Cover image for Oh, Brother!
Oh, Brother!
Stark, Ken.
Personal Author:
Publication Information:
New York : G.P. Putnam's, [2003]

Physical Description:
1 volume (unpaged) : color illustrations ; 26 cm
In 1952, two brothers, aged nine and ten, enjoy a year filled with fun and adventure in the farmlands of northeastern Illinois.
Program Information:
Accelerated Reader AR LG 3.3 0.5 68927.
Format :


Call Number
Material Type
Home Location
Item Holds
PIC BK Juvenile Fiction Picture Books

On Order



1952 was filled with adventure for Ken Stark and his brother Phil. They didn't go far from their small home in rural Illinois, but their active imaginations made jumping off the chicken house roof, playing on a huge corncob pile, and building a ramshackle airplane take them to all kinds of exciting places. It wasn't all fun and games-Ken almost lost a finger in the old wringer washer and both boys nearly sweated to death from pushing the rattley wheel mower over the entire yard. Life was simple, but enchanted. Captivating paintings, in the spirit of Norman Rockwell, and a charming narrative will transport readers to the era of their grandparents' youth.

Reviews 2

Booklist Review

Gr. 1^-3. The jacket illustration makes this look like a fantasy about two boys flying in a homemade wooden airplane; the first few pages of text make this appear to be a story about the author-artist's childhood. But readers looking for fantasy or a continuous narrative will find instead a series of paintings and reminiscences that show and tell what it was like for a nine-year-old growing up outside Kankakee, Illinois, in 1952. Once readers stop looking for a linear text, they will enjoy the offering. Each double-page spread features a painting showing Stark and his brother in action: leaping off the chicken house with a towel for a cape, cutting the grass to save their mother some money, or sitting indoors in winter, wearing sweaters, coats, and hats as they listen to the radio. Though the book is autobiographical, the cataloging classifies the book as fiction, perhaps because of the flight-of-fancy painting facing the text in which Stark remembers the brothers' plane. No engine, "but we flew to Timbuktu anyway." A warm, never-sappy reminiscence. --Carolyn Phelan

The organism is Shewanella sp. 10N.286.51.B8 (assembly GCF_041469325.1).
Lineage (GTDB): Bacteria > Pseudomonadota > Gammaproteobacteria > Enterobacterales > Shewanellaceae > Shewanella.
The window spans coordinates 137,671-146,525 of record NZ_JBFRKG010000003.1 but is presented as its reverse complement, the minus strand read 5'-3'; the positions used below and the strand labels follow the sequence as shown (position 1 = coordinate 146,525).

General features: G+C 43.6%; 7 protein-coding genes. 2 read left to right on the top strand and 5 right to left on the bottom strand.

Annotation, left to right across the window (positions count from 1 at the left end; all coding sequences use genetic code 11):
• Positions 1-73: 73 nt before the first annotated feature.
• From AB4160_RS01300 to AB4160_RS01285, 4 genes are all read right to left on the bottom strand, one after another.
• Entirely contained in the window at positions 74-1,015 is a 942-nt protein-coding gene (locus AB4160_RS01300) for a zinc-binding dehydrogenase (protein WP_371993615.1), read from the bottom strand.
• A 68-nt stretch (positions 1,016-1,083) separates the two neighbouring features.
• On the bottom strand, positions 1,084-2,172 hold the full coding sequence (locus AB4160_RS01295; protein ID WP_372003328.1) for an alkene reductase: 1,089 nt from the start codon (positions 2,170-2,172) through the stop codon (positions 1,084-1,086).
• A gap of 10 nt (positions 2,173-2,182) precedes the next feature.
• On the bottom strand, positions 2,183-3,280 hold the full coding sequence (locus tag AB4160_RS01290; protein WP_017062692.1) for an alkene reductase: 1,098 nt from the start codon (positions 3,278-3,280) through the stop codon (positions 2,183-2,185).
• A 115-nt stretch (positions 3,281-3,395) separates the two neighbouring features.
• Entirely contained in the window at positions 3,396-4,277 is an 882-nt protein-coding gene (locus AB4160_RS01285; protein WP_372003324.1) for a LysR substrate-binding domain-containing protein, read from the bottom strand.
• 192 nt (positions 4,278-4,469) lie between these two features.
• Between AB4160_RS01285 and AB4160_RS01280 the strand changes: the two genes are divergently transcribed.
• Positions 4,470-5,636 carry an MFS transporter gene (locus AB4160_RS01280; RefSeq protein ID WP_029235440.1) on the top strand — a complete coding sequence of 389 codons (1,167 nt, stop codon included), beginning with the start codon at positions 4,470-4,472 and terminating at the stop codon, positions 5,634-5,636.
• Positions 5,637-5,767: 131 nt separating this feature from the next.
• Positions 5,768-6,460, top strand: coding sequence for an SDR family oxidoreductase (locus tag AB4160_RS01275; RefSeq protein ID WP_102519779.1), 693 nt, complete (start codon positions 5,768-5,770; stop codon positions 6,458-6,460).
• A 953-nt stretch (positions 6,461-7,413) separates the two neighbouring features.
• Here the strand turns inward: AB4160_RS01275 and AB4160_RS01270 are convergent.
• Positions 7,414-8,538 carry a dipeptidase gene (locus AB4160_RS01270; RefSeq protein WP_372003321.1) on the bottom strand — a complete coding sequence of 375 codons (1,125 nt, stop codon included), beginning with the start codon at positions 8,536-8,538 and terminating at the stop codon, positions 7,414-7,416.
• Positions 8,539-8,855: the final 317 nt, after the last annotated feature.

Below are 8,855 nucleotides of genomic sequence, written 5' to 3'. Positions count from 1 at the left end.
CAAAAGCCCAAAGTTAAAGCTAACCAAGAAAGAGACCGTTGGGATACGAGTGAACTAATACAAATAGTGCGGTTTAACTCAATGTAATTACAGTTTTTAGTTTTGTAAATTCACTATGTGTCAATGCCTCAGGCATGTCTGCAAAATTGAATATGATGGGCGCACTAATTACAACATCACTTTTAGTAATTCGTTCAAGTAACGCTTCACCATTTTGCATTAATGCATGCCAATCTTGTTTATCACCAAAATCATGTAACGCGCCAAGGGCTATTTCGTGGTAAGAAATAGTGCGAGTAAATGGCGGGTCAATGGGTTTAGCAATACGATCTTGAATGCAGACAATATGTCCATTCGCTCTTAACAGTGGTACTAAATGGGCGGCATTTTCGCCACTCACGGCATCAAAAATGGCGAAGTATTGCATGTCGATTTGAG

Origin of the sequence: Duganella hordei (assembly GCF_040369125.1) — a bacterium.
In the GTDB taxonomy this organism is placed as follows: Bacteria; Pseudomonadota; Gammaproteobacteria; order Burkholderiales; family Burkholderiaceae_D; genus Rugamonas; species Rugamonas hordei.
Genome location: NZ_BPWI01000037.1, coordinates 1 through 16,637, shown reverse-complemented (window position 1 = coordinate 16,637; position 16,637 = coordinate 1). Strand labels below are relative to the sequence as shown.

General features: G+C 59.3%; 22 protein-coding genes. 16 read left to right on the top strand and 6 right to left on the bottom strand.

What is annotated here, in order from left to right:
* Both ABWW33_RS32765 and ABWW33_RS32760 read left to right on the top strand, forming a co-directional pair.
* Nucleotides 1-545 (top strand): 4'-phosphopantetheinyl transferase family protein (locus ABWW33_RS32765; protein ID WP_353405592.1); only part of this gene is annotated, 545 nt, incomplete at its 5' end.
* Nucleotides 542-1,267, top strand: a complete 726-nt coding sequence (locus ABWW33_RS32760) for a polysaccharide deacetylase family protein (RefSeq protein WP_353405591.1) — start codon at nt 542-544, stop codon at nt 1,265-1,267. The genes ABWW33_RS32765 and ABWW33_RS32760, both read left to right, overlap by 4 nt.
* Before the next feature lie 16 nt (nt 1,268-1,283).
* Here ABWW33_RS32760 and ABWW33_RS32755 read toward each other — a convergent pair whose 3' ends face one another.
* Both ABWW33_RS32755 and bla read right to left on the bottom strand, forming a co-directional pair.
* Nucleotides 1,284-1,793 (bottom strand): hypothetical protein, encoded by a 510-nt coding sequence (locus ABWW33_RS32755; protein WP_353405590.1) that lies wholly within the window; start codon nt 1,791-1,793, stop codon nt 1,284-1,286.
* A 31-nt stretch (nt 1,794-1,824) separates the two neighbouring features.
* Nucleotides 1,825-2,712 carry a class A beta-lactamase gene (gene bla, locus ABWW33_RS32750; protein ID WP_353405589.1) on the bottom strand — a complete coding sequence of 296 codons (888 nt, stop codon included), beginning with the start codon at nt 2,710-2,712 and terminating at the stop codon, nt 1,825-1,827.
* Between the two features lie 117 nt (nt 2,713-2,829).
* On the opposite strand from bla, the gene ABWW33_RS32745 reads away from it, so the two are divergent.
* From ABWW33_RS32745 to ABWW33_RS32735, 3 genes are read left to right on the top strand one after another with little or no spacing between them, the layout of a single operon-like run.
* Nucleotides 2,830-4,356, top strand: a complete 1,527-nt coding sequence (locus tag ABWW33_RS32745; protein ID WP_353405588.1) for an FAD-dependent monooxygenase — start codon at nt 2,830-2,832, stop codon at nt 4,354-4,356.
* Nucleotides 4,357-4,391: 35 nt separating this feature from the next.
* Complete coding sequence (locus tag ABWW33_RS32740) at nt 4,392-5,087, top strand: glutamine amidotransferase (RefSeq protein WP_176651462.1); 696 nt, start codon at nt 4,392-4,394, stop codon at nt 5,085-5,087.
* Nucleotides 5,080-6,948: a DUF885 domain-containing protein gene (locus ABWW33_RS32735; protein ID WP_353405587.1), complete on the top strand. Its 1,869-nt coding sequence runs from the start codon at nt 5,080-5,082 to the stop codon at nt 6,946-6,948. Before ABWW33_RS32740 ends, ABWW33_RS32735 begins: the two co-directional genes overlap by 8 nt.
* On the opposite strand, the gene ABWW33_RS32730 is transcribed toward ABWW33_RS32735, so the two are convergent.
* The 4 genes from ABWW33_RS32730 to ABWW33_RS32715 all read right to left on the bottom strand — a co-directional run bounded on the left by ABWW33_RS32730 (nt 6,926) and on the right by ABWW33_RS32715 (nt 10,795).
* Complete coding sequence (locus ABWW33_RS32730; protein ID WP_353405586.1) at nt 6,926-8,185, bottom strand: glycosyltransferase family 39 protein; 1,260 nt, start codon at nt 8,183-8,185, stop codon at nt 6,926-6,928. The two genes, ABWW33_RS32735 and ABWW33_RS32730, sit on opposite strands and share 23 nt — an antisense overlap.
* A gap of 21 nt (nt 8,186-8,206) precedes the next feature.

School Library Journal Review

Gr 1-5-A fictionalized account of the author's childhood in the 1950s in rural northeastern Illinois with his older brother, Phil, and his mother. Stark remembers the excitement of moving to the country even though it meant that there was no bathroom in the house. The family couldn't afford a phone, car, or television but they had their imaginations and the freedom to explore. The brothers and their best friend, Tootie Splear, jumped off the chicken-house roof and "flew off like Superman," played King of the Mountain on a corncob pile, and had snowball fights. A used bike from a neighbor gave Ken and Phil the means to go almost anywhere. The book is laid out on double-page spreads with a beautiful painting complemented by text describing the event. The art is done in muted tones that recall a time past, and it shows, even more than the first-person narrative, the details of life during this era. Children will see a lawn mower powered only by human toil and an ice-cream truck driven by a man on a bike. This is an excellent book for adults to share with youngsters and may lead into a discussion of what things were like when they were growing up.-Sheilah Kosco, Rapides Parish Library, Alexandria, LA (c) Copyright 2010. Library Journals LLC, a wholly owned subsidiary of Media Source, Inc. No redistribution permitted.